Ten Invasive Species Not Yet Established in the United States
Invasive species are a relentless problem—there will always be more species that can arrive on our shores and whose impact on our economy and environment is difficult to predict. However, there are some dangerous species whose establishment we know would disrupt natural ecosystems and cause tremendous damage to resource-dependent economies like agriculture, forestry, and fishing. The ten species described below are ones we definitely do not want and are prime examples of why we must increase efforts to prevent new introductions. We must take immediate precautions now to ensure that in 10 years we can report the good news that these looming arrivals, and many others like them, have been kept at bay.
1. Brown Tree Snake
Brown tree snake (Boiga irregularis) caused an alarming number of bird extinctions when it was introduced to the once snakeless island of Guam after World War II. If brown tree snakes become established in Hawaii, many endemic birds will likely disappear. And snakes don’t just cause ecological destruction—damage to Guam’s economy is estimated at millions of dollars every year. The snake is particularly adept at stowing away on planes—a number have been found hidden away in landing gear after trans-Pacific flights. Ongoing efforts to prevent snakes from leaving Guam and from entering Hawaii have so far been successful.
2. Rinderpest Virus (Cattle Plague)
Rinderpest virus, or cattle plague, is caused by a virus related to dog distemper and human measles and is highly contagious among cattle, bison, and many cloven-footed mammals. The virus is largely untreatable and in the United States, where animals have no immunity to the virus, mortality may approach 100 percent. The federal government restricts animal imports from countries with Rinderpest and requires U.S. ranchers and veterinarians to report any suspected cases.
3. Citrus Long-Horned Beetle
Citrus long-horned beetle (Anoplophora chinensis) may be a greater threat to agriculture and U.S. forests than the better-known Asian long-horned beetle because it attacks a very wide diversity of trees. Two introductions have already occurred when beetles arrived on live trees imported from Korea and China. In both Georgia and Washington State, immediate and apparently successful eradication efforts were made and demonstrate the extreme but worthwhile efforts that are sometimes necessary to exterminate a new invader while its invasion is still very localized.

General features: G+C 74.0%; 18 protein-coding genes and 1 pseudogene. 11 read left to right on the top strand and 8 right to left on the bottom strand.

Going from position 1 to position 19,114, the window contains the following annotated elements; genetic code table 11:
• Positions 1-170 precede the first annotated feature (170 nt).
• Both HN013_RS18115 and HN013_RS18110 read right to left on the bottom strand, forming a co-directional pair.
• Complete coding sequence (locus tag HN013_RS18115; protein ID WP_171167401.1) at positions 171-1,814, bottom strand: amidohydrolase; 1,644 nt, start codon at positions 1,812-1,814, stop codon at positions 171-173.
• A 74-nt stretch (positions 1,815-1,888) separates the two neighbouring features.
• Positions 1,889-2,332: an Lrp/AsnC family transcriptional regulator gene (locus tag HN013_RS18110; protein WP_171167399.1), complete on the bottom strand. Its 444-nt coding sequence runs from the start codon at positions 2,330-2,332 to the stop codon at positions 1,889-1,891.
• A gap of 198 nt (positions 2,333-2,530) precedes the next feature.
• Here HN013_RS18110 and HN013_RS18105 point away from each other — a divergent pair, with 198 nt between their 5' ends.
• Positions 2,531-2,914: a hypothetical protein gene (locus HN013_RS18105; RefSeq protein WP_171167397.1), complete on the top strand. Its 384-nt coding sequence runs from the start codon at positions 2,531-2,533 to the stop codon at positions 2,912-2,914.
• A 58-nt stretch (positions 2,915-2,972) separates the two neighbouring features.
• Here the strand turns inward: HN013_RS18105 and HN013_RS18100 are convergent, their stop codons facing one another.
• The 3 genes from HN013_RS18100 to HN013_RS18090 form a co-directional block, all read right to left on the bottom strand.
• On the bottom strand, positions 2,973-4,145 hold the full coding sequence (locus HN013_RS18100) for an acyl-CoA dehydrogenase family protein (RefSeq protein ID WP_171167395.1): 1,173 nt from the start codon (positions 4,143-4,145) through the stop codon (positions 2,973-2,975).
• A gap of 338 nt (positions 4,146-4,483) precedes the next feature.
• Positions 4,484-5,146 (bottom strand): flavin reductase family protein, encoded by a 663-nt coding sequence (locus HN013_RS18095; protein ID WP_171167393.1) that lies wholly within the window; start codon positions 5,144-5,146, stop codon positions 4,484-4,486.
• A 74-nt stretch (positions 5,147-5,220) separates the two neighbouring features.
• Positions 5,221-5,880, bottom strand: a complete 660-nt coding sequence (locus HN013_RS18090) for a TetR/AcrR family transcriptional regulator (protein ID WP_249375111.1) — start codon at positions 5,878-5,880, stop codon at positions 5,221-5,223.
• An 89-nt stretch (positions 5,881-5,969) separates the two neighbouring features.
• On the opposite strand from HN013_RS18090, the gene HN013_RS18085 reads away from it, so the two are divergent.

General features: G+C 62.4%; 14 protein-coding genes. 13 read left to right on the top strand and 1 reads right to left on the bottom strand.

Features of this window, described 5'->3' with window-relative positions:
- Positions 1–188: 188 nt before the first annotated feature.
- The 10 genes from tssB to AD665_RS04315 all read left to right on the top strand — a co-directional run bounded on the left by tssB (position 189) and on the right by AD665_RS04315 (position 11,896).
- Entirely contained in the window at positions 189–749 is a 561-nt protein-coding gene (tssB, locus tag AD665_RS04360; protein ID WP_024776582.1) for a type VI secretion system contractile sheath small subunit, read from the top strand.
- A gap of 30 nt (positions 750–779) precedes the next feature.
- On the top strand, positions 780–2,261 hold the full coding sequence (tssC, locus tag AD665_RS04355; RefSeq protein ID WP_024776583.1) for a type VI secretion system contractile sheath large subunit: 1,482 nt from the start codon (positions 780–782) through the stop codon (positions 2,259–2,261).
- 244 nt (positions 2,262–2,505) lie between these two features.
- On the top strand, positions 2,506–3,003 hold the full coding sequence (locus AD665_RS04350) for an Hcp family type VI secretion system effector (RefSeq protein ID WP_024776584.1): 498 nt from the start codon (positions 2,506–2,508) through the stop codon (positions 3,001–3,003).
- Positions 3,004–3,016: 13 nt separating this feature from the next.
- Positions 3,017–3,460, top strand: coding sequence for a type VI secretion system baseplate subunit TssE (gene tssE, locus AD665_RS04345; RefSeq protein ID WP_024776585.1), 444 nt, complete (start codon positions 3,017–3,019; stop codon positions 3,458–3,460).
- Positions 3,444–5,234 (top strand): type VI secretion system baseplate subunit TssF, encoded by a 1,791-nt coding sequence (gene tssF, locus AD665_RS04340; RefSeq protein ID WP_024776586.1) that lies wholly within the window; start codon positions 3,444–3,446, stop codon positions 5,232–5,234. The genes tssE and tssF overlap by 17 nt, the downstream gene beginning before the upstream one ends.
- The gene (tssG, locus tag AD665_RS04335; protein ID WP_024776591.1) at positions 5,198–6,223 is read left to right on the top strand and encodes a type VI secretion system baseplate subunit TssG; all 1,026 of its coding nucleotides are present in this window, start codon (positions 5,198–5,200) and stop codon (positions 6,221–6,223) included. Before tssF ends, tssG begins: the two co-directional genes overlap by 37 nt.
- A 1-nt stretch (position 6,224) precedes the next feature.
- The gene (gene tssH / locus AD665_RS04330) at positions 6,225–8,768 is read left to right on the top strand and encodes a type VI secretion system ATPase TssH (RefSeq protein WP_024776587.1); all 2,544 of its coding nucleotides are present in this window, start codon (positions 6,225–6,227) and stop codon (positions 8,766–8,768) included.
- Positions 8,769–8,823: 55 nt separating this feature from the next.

4. Oxygen Weed
Oxygen weed (Lagarosiphon major), an aquatic species of South Africa, has filled lakes in New Zealand and Great Britain, reaching a biomass of up to 225 tons/acre. At such high densities, light and oxygen levels decline to the detriment of biodiversity and water quality. It also has blocked water intake at nuclear and hydroelectric power plants. If established in the United States, it would likely add to the panoply of weeds that now crowd out native species on freshwater bodies across the country.
5. Khapra Beetle
Khapra beetle (Trogoderma granarium) is widely established in the Middle East and Africa. It is one of the world’s most destructive grain and seed pests. In the United States, more than 100 infestations have been documented and eliminated since the 1950s and hundreds of beetles have been found in arriving airport luggage and ship cargo. Were it to become established in the United States, it could affect billions of dollars worth of grain shipments we make to countries in which the beetle is not yet established.
6. Nile Perch
Nile perch (Lates niloticus) are voracious predatory fish that were responsible for causing the extinction of more than 100 endemic fish species in Africa’s Lake Victoria in less than 30 years. The species could have similar effects on the species-rich waters of many U.S. lakes and rivers if introduced here. Its value as a commercial species makes deliberate introduction an enduring possibility.
7. Common Brushtail Possum
Common brushtail possum (Trichosurus vulpecula) is one of New Zealand’s worst forest pests, defoliating thousands of acres every year. Hawaii’s forests, like New Zealand’s, evolved without arboreal mammals and many plants would likely meet the same fate if the possum were introduced into the ecosystem. Accidental importation is unlikely and already regulated, but thoughtless travelers could illegally bring individuals to Hawaii. Potential impacts on mainland forests are completely unknown.
8. Meadow Fleabane
Meadow fleabane (Inula Britannica) is an annual plant native to Europe and Asia and is a serious problem on bulb farms. Root fragments may hitchhike to the United States on imported bulbs and then grow into flowering adult plants. Infestations have been documented in Canada, Michigan, and Oregon (2002), but prompt action has been successful in eradicating it.
9. Nun Moth
Nun moth (Lymantria monacha) could cause damage similar to that inflicted on East Coast forests by the gypsy moth—a species to which it is related—if it reaches the United States The nun moth is native to Europe and Asia where it causes significant economic and ecological damage to conifer and deciduous species—outbreaks have caused the defoliation of up to one million acres of forest. Females are attracted to artificial lights and may readily deposit egg masses on containers and freight vessels traveling from foreign to U.S. ports.
10. Killer Shrimp
“Killer” shrimp (Dikerogammarus villosus) gets its name from its voracious predatory behavior, attacking almost any small organism it comes across. Having recently spread through western Europe, it is poised to invade the Great Lakes, courtesy of dirty ballast water discharges. If it reaches the Great Lakes, it will likely consume both fish eggs and the invertebrates upon which many fish depend. Immediate prevention of dirty ballast water discharge is the only action likely to prevent the invasion of this insatiable amphipod.